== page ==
Objectives: The aim of this study is to review the literature on the composition of aerosols from electronic cigarettes (e-cigarettes) originated by human vaping and to describe the emission of particulate matter ≤ 2.5 μm in diameter (PM(2.5)) from conventional and e-cigarettes at home in real-use conditions.
Methods: We conducted a systematic literature search in PubMed and Web of Science. We measured PM(2.5) in four different homes: one from a conventional cigarette smoker, one from an e-cigarette user, and two from non-smokers.
Results: The review identified eight previous investigations on the composition of aerosols from e-cigarettes originated by human vaping and indicated that emissions from e-cigarettes can contain potential toxic compounds such as nicotine, carbonyls, metals, and organic volatile compounds, besides particulate matter. In the observational study, the PM(2.5) median concentration was 9.88 μg/m³ in the e-cigarette user home and 9.53 and 9.36 μg/m³ in the smoke-free homes, with PM(2.5) peaks concurrent with the e-cigarette puffs.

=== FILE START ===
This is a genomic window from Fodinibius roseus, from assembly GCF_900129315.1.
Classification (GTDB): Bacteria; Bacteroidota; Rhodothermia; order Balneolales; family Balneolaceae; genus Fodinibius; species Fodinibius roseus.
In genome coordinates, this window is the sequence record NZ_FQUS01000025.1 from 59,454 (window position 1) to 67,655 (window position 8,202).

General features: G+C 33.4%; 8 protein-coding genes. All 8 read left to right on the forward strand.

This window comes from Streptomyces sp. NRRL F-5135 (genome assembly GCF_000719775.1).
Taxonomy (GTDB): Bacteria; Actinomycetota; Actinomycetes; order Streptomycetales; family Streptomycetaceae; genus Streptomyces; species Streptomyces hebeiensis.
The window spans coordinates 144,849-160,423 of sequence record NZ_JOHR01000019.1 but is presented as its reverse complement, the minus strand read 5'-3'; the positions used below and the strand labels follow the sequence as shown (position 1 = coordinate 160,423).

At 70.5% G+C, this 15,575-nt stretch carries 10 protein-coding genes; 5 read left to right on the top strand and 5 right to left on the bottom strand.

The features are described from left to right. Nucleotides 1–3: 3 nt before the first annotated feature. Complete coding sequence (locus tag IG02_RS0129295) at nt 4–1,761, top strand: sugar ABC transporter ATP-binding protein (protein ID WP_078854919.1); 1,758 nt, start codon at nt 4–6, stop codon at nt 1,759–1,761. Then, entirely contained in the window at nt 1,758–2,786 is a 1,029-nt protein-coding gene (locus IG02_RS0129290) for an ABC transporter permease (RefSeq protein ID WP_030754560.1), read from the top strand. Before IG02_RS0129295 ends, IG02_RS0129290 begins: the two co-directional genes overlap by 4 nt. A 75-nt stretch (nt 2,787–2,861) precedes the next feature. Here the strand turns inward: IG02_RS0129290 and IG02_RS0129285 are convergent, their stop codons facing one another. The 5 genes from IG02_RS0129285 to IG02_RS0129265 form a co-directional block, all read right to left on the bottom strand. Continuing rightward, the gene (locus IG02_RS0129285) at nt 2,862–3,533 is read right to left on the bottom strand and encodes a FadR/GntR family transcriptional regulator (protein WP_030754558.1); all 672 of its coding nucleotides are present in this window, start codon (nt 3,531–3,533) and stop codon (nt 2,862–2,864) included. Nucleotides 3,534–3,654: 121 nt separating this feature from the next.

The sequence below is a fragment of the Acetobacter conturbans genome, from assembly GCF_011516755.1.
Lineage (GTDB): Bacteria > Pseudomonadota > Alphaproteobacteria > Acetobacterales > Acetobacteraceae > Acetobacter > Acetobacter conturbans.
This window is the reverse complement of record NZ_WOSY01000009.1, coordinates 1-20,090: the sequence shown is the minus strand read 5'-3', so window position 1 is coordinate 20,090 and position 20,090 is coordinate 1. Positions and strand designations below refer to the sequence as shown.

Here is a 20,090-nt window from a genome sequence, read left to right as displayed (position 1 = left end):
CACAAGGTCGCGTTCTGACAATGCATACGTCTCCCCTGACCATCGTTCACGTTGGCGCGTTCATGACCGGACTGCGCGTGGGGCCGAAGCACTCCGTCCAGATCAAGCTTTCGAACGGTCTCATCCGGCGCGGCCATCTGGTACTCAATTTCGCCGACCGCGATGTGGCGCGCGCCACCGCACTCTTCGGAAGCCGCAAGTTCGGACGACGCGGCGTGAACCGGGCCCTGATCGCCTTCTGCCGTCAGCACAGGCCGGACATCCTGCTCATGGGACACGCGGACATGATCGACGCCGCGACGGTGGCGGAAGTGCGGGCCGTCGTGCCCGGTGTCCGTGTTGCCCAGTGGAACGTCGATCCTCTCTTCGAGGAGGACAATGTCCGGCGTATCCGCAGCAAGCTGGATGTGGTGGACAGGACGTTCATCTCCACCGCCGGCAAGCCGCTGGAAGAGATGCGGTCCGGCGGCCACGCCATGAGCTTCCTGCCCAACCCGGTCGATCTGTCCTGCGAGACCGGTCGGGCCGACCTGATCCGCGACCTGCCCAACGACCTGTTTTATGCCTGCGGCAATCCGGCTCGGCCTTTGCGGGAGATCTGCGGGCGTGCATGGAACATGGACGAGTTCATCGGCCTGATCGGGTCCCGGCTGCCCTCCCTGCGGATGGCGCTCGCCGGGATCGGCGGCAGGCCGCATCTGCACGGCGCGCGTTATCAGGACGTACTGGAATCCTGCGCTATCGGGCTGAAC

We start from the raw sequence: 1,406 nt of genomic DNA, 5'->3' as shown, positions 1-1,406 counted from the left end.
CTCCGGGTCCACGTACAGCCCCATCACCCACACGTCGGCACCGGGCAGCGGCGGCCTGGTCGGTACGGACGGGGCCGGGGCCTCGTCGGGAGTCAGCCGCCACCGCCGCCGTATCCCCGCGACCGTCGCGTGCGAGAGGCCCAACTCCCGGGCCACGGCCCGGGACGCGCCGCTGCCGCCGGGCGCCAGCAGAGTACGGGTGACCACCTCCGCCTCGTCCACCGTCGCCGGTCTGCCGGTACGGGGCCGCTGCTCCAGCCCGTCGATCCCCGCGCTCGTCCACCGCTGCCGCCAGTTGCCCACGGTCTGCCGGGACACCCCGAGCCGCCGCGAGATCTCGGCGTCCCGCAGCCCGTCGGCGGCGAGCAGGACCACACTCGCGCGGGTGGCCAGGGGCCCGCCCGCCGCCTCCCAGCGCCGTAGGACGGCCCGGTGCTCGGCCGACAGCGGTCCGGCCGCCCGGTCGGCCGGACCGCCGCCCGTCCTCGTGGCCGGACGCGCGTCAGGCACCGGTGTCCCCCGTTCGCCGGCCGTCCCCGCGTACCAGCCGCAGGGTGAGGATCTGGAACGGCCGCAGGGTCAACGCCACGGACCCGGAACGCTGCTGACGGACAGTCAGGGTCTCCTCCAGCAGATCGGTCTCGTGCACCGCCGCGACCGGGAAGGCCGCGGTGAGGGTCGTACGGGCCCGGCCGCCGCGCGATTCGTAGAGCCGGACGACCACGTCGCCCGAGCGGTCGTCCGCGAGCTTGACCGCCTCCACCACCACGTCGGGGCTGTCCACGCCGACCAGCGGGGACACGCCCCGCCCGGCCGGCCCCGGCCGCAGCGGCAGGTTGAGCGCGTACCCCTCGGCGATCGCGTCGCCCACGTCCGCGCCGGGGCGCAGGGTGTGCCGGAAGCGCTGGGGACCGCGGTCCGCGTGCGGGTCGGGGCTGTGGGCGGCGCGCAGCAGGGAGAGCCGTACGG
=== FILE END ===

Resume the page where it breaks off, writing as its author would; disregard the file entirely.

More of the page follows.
Conclusion: Both the literature review and the observational study indicate that e-cigarettes used under real-conditions emit toxicants, including PM(2.5). Further research is needed to characterize the chemicals emitted by different types of e-cigarettes and to assess secondhand exposure to e-cigarette aerosol using biological markers.
Keywords: E-cigarette; Electronic cigarette; Electronic nicotine delivery system; Particulate matter; Tobacco smoke pollution.